In the first part of this article we learned the concept of the cloud radiative effect is based on a blunder, underestimating the significance of clouds and overstating that of GHGs. Here in the 2nd part we going to sort out how this plays out in the real world.
Alright, so we need to recapitulate what we have learned so far. Starting out with the bogus claim of GHGs providing some 33K (equivalent to 150W/m2) to the surface temperature of Earth, we had to find it is based on improper simplifications. Clouds are not GHGs and the surface is not even close to being a perfect emitter. Both insights combined have a huge impact on the GHE, or rather the GHGE (GHG-effect). It has morphed from a 150W/m2 to only 85W/m2. So that this..
has turned into this..
It is both a revolutionary but also trivial insight. All that should be undisputed basics of climate science if people cared more about physics than politics. Yet, as we had to learn in the first part of this article, even the latter representation contains a huge blunder. The "GHEs" of clouds and GHGs are significantly overlapped and given the current policy this part is entirely allocated to GHGs, which is obviously wrong. The crucial question here is what the real long wave cloud radiative effect (LWCREr) is (as opposed to the LWCFEf of ~30W/m2, with f for false or fake), and how large the overlapped component is.
There are different possible approaches to estimate the LWCREr, but since "climate science" has been blind on this issue all over, there is no available literature on the subject to my knowledge. Rather we will have to develop it all from scratch and again, do some pioneering work, which is exciting on its own. And as the previously presented modtran data showed, we are not totally clueless.
Since the GHE is a function of emission altitude and lapse rate (not "back radiation"!), this logic will also apply to the LWCREr. The higher up a cloud, the stronger the LWCREr. Other factors will logically be cloud abundance and opacity. Additionally the lapse rate shows significant variations over the globe, with the polar regions having a strong inversion over winter time. There and then low clouds even increase emissions, as they are simply warmer than the surface below them. Another relevant question is on cloud emissivity, which again and unsurprisingly is insufficiently researched. I mean why would you care about real cloud emissivity, if you happen to ignore surface emissivity and the other pressing issues pointed out here.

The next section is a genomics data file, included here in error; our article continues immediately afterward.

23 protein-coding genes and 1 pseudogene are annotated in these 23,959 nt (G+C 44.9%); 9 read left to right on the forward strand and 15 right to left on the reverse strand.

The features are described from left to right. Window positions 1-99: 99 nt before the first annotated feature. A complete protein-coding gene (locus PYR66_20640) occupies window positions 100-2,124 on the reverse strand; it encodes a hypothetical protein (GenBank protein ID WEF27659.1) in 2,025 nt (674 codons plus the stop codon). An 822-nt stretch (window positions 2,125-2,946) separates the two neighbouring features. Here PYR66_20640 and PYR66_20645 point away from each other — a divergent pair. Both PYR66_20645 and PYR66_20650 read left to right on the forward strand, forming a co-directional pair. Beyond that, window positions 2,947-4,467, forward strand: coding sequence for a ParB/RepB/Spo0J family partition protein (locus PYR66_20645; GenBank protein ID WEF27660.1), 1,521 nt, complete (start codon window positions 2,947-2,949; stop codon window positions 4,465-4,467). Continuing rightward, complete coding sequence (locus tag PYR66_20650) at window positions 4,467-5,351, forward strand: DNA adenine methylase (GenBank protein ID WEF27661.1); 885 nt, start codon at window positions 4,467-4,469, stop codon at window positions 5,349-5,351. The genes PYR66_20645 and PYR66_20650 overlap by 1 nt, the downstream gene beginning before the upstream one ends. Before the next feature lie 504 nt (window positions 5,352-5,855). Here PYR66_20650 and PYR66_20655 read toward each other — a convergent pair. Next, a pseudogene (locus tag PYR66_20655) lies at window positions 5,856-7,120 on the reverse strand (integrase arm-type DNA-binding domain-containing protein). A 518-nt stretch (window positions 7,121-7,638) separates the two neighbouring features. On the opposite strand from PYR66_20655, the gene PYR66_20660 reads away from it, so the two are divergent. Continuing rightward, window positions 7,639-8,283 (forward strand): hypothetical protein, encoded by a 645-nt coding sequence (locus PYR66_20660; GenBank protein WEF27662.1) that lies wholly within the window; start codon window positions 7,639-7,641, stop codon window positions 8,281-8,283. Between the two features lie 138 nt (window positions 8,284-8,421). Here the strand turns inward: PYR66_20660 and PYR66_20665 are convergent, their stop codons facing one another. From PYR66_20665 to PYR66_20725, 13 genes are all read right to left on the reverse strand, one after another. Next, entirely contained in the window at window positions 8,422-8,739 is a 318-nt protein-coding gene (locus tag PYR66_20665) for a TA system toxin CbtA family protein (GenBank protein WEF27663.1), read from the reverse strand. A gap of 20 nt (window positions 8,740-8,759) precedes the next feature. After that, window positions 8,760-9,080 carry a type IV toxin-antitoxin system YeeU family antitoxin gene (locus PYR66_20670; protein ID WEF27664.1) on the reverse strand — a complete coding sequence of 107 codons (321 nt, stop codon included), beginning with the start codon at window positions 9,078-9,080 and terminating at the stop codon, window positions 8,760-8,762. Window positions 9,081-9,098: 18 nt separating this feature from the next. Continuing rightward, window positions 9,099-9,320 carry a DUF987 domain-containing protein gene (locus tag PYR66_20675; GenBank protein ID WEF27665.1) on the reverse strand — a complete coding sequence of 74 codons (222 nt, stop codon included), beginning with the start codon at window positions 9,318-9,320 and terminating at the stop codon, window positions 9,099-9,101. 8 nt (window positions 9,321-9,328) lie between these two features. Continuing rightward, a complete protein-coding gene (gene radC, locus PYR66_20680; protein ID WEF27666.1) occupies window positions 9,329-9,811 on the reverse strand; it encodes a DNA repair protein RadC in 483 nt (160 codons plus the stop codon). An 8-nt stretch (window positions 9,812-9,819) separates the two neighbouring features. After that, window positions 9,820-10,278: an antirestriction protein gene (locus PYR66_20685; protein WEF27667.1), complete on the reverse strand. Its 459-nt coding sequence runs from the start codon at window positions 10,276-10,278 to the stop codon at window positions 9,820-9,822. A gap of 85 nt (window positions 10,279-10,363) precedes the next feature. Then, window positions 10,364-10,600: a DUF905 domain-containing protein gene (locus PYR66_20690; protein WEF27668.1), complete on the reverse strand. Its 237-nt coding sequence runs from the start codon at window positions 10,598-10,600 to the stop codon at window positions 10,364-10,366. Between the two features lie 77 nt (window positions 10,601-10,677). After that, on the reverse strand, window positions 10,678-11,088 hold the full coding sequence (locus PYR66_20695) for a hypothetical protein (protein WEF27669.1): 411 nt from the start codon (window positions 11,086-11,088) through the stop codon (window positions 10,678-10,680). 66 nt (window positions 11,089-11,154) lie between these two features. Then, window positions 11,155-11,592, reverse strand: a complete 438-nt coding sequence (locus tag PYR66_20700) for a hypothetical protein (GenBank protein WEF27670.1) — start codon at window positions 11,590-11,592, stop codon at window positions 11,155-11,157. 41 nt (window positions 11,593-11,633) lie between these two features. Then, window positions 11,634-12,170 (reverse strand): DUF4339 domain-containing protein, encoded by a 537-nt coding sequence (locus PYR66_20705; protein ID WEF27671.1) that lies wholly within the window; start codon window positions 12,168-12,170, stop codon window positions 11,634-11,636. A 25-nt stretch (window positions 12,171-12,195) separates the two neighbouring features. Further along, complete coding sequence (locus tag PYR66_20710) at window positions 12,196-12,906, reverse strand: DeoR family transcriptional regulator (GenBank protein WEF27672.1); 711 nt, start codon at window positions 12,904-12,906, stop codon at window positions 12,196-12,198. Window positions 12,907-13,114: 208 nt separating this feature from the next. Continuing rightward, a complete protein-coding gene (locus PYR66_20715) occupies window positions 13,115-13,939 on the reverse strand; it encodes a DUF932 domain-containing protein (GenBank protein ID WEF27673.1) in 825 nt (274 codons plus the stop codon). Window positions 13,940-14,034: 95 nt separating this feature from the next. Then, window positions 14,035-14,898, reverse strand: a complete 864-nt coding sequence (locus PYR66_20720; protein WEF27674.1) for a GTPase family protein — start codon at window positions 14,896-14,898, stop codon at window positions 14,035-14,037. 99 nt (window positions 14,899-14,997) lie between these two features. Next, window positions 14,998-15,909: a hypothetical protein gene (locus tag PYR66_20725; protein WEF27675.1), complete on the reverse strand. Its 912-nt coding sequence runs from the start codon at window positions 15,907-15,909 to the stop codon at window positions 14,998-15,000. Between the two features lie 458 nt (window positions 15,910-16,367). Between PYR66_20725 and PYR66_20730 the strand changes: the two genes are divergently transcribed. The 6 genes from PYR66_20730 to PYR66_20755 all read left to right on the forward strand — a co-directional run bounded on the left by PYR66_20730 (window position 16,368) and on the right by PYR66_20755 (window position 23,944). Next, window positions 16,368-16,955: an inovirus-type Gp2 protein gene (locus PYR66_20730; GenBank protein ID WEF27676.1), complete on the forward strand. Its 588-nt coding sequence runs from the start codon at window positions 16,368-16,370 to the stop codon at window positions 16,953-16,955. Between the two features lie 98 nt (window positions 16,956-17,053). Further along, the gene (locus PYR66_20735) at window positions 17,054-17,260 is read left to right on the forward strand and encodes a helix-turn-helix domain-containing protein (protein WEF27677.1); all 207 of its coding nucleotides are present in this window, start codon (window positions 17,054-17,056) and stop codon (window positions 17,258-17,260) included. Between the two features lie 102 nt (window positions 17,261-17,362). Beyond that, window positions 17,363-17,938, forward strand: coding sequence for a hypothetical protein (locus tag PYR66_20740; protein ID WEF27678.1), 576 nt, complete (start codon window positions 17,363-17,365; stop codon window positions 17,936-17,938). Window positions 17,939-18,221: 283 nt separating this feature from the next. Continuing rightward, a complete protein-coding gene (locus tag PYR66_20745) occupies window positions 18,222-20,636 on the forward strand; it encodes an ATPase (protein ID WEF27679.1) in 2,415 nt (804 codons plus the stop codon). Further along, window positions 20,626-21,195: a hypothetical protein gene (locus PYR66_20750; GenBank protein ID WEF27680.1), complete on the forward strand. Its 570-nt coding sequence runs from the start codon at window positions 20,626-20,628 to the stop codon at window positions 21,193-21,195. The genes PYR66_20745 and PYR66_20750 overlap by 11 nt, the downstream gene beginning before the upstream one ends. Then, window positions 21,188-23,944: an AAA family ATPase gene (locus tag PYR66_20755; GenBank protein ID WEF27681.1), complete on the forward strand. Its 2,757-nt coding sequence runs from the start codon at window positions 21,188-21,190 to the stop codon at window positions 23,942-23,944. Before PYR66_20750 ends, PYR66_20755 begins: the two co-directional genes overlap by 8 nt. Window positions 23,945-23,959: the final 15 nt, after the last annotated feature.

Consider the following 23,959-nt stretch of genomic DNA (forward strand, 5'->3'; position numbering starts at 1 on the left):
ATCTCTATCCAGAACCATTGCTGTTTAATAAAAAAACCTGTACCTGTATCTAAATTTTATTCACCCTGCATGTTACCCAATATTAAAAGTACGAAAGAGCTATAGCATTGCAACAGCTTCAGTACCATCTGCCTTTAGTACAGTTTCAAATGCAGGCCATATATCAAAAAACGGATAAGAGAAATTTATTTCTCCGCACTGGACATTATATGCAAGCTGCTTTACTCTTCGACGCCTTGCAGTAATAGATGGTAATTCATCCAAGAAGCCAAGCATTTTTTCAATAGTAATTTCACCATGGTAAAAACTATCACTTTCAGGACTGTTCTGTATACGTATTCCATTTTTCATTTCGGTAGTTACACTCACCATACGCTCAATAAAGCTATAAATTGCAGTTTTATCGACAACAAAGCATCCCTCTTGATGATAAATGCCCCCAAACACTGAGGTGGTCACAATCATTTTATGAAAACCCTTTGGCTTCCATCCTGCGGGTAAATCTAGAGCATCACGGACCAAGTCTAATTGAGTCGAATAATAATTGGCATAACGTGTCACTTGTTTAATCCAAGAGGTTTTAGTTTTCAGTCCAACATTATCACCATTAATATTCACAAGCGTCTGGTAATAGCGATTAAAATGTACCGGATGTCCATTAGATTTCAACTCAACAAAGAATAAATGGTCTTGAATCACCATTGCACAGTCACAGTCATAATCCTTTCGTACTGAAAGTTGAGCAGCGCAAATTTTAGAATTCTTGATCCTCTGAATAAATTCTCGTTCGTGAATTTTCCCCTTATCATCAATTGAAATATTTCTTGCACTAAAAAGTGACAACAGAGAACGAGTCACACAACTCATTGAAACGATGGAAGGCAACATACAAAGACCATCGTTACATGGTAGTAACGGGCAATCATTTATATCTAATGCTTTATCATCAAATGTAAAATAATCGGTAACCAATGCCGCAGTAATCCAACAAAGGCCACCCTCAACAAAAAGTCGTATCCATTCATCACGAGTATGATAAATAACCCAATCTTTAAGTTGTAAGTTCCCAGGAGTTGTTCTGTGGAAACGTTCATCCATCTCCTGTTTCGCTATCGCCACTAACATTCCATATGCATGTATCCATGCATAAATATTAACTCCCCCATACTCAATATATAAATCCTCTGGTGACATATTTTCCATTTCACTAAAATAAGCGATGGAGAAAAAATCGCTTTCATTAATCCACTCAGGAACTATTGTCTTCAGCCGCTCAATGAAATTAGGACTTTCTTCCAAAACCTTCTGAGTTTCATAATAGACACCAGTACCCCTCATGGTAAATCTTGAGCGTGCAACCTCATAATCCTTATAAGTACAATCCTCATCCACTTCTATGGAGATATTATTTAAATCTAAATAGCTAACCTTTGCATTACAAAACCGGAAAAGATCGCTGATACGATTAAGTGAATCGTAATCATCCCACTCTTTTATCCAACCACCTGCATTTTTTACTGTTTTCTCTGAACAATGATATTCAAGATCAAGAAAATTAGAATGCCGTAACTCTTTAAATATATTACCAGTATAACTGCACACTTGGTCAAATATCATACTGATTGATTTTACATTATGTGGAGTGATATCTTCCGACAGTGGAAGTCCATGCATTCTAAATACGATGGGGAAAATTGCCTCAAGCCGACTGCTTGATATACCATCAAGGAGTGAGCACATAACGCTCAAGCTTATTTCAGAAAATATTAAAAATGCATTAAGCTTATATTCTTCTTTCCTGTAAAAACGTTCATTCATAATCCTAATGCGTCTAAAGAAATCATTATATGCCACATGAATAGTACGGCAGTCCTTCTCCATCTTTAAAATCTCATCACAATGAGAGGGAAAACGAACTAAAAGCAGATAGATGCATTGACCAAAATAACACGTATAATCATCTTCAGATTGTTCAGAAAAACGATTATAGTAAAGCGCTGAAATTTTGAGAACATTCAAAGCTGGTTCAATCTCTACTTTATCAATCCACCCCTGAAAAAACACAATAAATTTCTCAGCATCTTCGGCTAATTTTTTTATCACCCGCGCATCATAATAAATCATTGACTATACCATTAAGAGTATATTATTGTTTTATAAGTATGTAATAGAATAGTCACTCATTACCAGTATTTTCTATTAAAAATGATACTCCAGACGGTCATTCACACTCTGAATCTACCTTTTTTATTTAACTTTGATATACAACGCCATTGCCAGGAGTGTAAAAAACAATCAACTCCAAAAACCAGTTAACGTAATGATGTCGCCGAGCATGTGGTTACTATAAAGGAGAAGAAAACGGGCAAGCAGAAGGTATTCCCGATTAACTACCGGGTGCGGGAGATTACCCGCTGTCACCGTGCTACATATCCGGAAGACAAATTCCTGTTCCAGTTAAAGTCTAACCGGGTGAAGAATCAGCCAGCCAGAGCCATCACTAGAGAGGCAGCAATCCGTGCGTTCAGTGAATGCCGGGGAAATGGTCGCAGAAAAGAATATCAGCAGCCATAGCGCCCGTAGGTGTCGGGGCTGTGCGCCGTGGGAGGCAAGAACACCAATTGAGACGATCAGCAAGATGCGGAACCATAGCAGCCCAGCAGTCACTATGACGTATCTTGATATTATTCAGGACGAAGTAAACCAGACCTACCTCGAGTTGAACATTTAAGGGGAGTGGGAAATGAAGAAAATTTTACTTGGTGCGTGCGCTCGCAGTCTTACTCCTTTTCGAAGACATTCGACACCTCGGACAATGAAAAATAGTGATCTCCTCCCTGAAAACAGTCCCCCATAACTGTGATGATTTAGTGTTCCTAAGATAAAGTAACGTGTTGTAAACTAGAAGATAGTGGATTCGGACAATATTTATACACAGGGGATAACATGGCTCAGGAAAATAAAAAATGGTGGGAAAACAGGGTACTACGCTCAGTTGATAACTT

If we had all the data on cloud top altitude, opacity, emissivity and the respective lapse rates, then it should be possible to derive LWCREr from it. It might be a complex undertaking, but certainly a possible one. Yet it goes beyond my capabilities and so all I could do is to assume one uniform lapse rate of 6.5K per 1.000m altitude and place some opaque cloud tops at the respective altitudes. For instance, totally simplified, we could assume 50% of the planet was covered by clouds with opaque tops at 5.000m, that is with a temperature of 288 - 5x6.5K = 255.5K. Then, wrongly assuming a perfect emissivity for both clouds and surface, the surface would emit 195W/m2 (=0.5 * 390) directly into space, and the cloud tops 120.8W/m2 (= (255.5/288)^4 * 390 * 0.5). The LWCREr would then be 390 - 195 - 120.8 = 74.2W/m2.
Now obviously that is not a proper result, rather it is only a scheme, but one you can play around with, making it more complex, going through different assumptions and scenarios. What I get is a "cloud" of thinkable results somewhere in the 60-100W/m2 range.
Another hint are the empiric data which we partially discussed already. All these data clearly suggest a positive NCRE, so that the LWCREr > SWCREr. Again, we have the same redundancy issue with the SWCRE, though the overlapped component is much smaller there. There certainly are a lot of questions left to be explored around this complex.
The most reasonable and comprehensible approach however is likely to simply exploit the modtran model, also because we already dealt with it. As shown it is relatively easy to determine both LWCREr and LWCREf for any represented cloud scenario by simply switching GHGs on and off. Since these cloud scenarios are strict and simplified, there is no way we could draw reasonable conclusions straight forward. However we can investigate the relation of LWCREr to LWCREf for all the different scenarios, make an estimate on what that relation in the real world might be, and combine this information with the 30W/m2 of LWCREf the IPCC claims.
If have no choice but to present some data at this point, so let us go through it step by step. Let us first look at the different cloud scenarios optional within the model and how they impair emissions with the given preset of GHGs. Figures are in W/m2.
|trop||mid S||mid W||subarc S||subarc W||USA std|
As to be expected the higher up clouds are, the more they reduce emissions. The exception would be cirrus clouds which are largely transparent. Also low cloud tops in cold climate do even increase emissions. Essentially it is all very consistent with what I explained before. With altitude come lower temperatures and that means less emissions.